Facebook Inc. (FB) is undergoing a transition from building out its News Feed service to investing in private messaging over WhatsApp and Messenger, and according to Facebook CEO Mark Zuckerberg, Apple Inc. is the company's biggest competitive threat — by far. Remarks from the Facebook leader during Tuesday's earnings call pit Zuckerberg and Apple CEO Tim Cook, who have a history of public dispute, against each other once again. 

Tech CEOs Criticize Competing Business Models

While Facebook is leading in most countries, particularly in the developing world's Android market where consumers choose their own default messaging app, Zuckerberg reported that the popularity of the iPhone in the developed world has limited WhatsApp and Messenger's market share. 

"Our biggest competitor by far is iMessage. In important countries like the U.S. where the iPhone is strong, Apple bundles iMessage as the default texting app, and it’s still ahead," said Zuckerberg. 

The CEO's use of the word "bundled" traces back to antitrust lawsuits against Microsoft Corp. (MSFT) for bundling computers with Internet Explorer and could be viewed as an attempt to draw regulatory attention to iMessage at a time when Cook has repeatedly fired at Facebook and its privacy practices.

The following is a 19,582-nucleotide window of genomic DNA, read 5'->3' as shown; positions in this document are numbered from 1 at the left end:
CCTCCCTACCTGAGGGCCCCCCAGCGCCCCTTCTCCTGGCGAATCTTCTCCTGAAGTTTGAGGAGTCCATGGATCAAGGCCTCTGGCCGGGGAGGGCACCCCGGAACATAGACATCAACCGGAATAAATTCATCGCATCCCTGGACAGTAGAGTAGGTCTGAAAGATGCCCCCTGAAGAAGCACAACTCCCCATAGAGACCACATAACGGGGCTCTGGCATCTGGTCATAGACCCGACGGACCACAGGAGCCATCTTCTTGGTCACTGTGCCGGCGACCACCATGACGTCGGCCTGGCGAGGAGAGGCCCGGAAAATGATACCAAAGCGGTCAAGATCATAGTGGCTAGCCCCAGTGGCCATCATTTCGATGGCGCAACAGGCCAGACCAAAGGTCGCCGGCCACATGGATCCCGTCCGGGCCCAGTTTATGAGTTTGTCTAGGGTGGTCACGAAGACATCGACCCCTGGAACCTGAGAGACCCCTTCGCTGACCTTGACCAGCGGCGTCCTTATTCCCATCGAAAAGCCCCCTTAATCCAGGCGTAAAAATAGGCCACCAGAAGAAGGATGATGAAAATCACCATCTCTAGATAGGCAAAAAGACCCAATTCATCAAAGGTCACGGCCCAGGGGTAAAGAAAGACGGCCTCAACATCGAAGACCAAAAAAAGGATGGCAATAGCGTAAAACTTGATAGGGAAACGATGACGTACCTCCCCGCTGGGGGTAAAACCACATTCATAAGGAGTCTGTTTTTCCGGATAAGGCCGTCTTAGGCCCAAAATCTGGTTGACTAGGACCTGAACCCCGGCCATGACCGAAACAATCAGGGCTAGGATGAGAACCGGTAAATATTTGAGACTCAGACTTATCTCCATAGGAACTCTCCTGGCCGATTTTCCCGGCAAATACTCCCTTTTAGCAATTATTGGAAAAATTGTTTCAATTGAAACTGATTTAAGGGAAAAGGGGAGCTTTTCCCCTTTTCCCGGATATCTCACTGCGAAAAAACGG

In a recent speech on privacy in Brussels, Cook criticized the business models of tech companies that rely on users' personal information for profit. 

"Every day, billions of dollars change hands and countless decisions are made on the basis of our likes and dislikes, our friends and families, our relationships and conversations, our wishes and fears, our hopes and dreams. These scraps of data, each one harmless enough on its own, are carefully assembled, synthesized, traded and sold," said the Apple CEO. 

Zuckerberg jabbed back on the Q3 earnings call, stating that, "it's worth noting that one of the main reasons people prefer our services, especially WhatsApp, is because of its stronger record on privacy." He cited various privacy features of WhatsApp, including end-to-end encryption. 

Facebook Doubles Down on Messaging and Stories

Despite Apple's dominance in some markets, the Facebook CEO flaunted the company's success with its messaging services and Stories features, which he says are fueling a "vast majority of growth" in sharing content. Facebook users send roughly 100 billion messages per day, with WhatsApp serving as the medium with more photos, videos, and links than any other social network.

Facebook shares are up nearly 3% on Wednesday morning on the back of Q3 earnings in which EPS beat estimates, yet revenue and active user projections fell short of forecasts.